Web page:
FOLLOW-UP IS SIMPLE — SO WHY ISN'T IT EASY?
C.J. Hayden, MCC
Doing a good job at follow-up is a
piece of cake. You just capture every lead or potential referral partner you run across, then
place a call or send them something, or both. If you don't make a sale right away, you calendar
them for the next follow-up and do the same thing again. Pretty straightforward, isn't it? So why
is follow-up such a problem? Here are the four most common reasons:
With an activity that you must initiate, it's easy to let other tasks come first: responding to
incoming calls and mail, getting the invoices out, going to networking events, and oh yes, doing
the client work you get paid for. If you don't set aside reserved time for follow-up, it will
Business cards and scraps of paper lying on your desk do not constitute a contact management
system. Without accurate records of who you have contacted, when, and what your last conversation
was about, effective follow-up is impossible.
3. Resistance. Do
you find yourself saying, "Why do I have to do this? I'm good at what I do. Why aren't the
prospects calling me?" You are sabotaging yourself with this line of thinking. Business owners
much more established than you are do follow-up every day. It's one of the ways they got
established. Regular follow-up does not make people think you don't have enough business; it
makes them see you as a professional.
4. Fear. "If I
follow up that lead, I might be rejected," reasons the voice in your head. "So I'll avoid the
pain by not making the call in the first place." Or conversely, you may be thinking, "If I place
the call, I might get the business, and then I'll have to do the work, and people will have all
these expectations of me." The reality is that if you don't place the calls, you're
going to fail even more dramatically than in these two imaginary scenarios.
The thought of making follow-up
calls may be even more paralyzing than cold calling. After all, this is someone you already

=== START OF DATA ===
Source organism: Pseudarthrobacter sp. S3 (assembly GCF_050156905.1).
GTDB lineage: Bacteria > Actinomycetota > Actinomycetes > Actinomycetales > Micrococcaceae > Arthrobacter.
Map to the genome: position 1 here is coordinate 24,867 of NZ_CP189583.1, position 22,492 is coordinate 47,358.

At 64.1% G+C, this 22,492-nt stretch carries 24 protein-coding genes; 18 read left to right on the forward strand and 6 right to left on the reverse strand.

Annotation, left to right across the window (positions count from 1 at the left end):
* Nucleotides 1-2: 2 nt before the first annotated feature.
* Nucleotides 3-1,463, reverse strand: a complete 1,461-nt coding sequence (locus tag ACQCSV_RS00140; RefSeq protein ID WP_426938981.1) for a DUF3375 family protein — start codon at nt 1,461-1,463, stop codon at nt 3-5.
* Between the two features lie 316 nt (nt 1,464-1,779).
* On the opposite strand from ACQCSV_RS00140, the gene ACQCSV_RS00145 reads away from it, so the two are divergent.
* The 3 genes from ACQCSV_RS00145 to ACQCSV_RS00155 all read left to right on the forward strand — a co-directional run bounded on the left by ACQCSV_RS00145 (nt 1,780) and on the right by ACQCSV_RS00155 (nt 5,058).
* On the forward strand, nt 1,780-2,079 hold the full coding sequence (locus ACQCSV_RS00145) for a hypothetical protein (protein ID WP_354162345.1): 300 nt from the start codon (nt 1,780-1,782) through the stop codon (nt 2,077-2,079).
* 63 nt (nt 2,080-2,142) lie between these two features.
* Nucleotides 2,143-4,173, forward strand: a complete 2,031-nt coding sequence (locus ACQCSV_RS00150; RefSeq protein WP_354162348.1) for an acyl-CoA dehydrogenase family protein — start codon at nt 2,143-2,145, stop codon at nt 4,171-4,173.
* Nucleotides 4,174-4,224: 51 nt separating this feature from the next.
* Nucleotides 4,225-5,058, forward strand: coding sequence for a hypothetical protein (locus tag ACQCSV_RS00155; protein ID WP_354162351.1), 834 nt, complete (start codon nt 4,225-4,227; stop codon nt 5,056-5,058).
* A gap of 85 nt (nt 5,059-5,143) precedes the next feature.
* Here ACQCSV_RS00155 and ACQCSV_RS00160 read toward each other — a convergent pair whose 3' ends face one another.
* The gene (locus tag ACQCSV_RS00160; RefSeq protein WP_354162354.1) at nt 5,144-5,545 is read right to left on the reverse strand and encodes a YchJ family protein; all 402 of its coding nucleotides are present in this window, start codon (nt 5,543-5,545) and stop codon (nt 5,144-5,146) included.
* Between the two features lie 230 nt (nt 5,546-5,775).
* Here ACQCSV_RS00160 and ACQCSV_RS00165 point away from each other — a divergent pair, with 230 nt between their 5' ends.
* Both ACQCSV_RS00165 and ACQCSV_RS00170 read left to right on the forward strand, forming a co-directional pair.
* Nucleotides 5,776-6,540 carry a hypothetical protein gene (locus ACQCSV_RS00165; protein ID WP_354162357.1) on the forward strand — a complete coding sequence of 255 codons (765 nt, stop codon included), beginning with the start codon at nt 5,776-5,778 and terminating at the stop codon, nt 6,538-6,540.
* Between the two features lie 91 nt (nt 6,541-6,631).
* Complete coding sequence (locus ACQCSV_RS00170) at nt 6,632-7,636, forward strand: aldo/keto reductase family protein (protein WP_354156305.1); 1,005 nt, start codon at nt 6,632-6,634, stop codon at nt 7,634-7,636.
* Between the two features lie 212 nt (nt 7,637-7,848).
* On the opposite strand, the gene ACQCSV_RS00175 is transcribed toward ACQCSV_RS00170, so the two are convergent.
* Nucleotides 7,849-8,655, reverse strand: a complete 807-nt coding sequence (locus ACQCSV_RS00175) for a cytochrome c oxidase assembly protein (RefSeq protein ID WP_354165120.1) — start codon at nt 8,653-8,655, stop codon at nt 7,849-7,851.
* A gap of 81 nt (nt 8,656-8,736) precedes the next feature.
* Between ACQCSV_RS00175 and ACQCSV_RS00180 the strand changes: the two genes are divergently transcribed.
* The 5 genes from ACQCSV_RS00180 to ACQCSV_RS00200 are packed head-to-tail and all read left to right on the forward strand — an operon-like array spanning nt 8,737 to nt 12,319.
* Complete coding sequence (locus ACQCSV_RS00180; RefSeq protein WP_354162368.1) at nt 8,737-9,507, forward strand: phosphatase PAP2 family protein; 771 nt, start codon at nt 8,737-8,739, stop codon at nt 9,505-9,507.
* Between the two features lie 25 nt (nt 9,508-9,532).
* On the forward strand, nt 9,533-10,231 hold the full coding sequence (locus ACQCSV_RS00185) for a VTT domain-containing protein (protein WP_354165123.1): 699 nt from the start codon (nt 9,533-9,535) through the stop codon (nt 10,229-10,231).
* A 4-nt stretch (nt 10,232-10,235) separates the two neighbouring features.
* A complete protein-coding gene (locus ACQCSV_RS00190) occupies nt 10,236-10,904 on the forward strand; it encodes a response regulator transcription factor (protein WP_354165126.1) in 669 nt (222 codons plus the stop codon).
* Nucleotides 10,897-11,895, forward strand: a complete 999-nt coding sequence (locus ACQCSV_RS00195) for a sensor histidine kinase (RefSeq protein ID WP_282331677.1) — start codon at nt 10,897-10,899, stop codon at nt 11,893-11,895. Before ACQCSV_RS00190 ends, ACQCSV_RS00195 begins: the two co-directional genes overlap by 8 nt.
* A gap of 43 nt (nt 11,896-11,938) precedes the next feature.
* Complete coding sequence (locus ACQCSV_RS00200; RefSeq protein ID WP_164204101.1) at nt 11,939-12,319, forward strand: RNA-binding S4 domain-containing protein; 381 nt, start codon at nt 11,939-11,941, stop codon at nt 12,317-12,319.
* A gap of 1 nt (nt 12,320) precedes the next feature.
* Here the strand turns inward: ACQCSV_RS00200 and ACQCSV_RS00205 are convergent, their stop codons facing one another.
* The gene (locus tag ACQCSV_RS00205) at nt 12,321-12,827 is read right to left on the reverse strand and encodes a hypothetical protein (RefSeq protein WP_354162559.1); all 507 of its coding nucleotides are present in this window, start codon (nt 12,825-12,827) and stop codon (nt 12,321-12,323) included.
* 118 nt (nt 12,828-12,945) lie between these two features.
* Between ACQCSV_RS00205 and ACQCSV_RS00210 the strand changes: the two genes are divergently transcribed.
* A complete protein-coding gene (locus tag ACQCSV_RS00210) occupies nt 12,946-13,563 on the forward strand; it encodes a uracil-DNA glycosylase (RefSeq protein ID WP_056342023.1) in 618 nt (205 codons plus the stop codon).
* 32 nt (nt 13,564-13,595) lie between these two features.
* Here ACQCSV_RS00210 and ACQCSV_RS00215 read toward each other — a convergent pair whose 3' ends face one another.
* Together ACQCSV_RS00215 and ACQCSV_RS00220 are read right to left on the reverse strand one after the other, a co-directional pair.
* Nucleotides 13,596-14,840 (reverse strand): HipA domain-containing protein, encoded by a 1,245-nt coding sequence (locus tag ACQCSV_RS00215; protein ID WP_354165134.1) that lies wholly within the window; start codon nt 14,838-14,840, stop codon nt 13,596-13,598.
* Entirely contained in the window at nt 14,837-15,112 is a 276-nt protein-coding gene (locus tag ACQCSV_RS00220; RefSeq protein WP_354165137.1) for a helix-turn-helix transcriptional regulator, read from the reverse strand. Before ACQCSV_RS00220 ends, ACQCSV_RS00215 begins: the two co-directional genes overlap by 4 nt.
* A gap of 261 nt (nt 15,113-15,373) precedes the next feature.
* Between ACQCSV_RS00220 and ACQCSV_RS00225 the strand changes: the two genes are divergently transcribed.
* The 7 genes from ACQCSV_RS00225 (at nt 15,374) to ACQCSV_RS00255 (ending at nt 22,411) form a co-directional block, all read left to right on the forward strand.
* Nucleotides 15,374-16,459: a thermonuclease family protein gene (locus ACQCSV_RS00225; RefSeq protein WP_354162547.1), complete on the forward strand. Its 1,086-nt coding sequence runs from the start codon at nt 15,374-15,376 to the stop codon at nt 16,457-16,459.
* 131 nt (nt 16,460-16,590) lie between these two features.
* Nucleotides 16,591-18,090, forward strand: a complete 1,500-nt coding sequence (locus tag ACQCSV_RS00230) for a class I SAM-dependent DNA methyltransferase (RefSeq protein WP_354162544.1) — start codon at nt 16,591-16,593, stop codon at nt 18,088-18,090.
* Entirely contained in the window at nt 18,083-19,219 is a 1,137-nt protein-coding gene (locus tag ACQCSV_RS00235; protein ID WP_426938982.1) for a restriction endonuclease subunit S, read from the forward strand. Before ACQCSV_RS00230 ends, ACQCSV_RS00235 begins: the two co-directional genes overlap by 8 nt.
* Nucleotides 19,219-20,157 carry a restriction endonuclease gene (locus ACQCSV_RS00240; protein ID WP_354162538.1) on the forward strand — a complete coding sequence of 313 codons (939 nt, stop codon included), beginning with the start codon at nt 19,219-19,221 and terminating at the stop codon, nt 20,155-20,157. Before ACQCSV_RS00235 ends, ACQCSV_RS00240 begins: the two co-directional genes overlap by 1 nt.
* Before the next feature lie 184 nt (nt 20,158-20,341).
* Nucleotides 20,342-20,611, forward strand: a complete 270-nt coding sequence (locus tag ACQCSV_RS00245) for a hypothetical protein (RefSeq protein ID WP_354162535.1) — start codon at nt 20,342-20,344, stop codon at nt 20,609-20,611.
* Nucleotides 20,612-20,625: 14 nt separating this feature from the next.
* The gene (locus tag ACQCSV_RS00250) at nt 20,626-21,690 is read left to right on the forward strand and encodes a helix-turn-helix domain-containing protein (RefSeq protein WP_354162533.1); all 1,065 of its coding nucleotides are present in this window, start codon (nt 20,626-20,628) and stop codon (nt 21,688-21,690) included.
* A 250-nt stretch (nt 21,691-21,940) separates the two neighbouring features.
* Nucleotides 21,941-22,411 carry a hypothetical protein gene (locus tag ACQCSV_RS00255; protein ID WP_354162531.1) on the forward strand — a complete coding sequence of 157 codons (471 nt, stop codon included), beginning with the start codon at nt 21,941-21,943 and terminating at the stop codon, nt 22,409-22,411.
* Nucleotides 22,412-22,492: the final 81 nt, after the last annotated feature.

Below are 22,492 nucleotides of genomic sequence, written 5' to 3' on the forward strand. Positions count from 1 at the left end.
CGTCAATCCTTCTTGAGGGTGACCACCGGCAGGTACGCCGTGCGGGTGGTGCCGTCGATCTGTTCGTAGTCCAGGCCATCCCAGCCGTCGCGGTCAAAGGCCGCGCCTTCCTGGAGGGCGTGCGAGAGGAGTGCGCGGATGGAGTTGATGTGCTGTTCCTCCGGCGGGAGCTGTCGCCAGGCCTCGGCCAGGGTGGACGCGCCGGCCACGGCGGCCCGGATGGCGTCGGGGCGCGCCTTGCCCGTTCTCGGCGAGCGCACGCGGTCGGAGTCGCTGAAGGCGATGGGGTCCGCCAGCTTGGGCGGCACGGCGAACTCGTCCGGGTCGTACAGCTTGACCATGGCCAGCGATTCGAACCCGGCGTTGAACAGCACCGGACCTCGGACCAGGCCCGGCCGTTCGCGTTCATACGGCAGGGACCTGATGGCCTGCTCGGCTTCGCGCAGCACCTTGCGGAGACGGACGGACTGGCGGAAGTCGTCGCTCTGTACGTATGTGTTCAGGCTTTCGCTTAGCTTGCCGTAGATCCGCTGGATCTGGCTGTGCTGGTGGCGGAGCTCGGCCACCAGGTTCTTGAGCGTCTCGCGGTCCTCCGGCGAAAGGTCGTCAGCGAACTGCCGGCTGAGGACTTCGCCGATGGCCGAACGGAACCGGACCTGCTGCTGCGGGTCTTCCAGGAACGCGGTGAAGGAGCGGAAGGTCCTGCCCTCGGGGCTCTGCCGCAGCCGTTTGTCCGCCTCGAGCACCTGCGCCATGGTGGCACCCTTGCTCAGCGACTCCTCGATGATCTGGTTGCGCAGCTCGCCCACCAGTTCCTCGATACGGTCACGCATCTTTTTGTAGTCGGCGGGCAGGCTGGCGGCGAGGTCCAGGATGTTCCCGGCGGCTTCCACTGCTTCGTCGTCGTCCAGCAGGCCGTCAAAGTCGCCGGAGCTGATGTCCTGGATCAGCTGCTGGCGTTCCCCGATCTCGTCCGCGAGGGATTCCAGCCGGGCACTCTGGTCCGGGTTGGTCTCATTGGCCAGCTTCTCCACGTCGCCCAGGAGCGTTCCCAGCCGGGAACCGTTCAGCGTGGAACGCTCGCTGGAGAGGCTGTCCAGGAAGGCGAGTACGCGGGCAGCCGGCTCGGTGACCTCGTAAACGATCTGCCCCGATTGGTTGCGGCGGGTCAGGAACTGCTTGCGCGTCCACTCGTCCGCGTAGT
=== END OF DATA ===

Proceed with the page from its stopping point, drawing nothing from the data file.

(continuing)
believe needs your services. Maybe you've already talked or sent your literature. You've
invested something or made a personal connection, so now if you hear no, the rejection really
What you have to remember is that
rejection is not about you. This is a business transaction. Your prospect is deciding whether to
spend his or her own or the company's money. The number of factors that go into a decision like
this are innumerable. Here are some actual reasons people with a strong need for the service
being offered have refused to buy or bought from a competitor:
- Decided to take a Hawaiian
- Competing bid was from
- Getting divorced
- Company going
- Didn't want to take money
out of a mutual fund to pay for it
- Boss doesn't want
headquarters to know there's a problem
- Liked the competitor's logo
- Project was tabled until
When a prospect tells you a
competitor was chosen because he or she "has more experience," the message is that the company
hires only people with strong experience in its own industry. This is not about you. If you are
told the competition "came well recommended," the prospect is choosing to do business with the
friend of a colleague. It's not about you. When you hear that the other guy's bid was lower, it
means the buyer values price over quality. Also, not about you.
The real trick to vanquishing fear
of follow-up is to have so many prospects in the pipeline that any one "no" becomes much less
© 2009, C.J. Hayden
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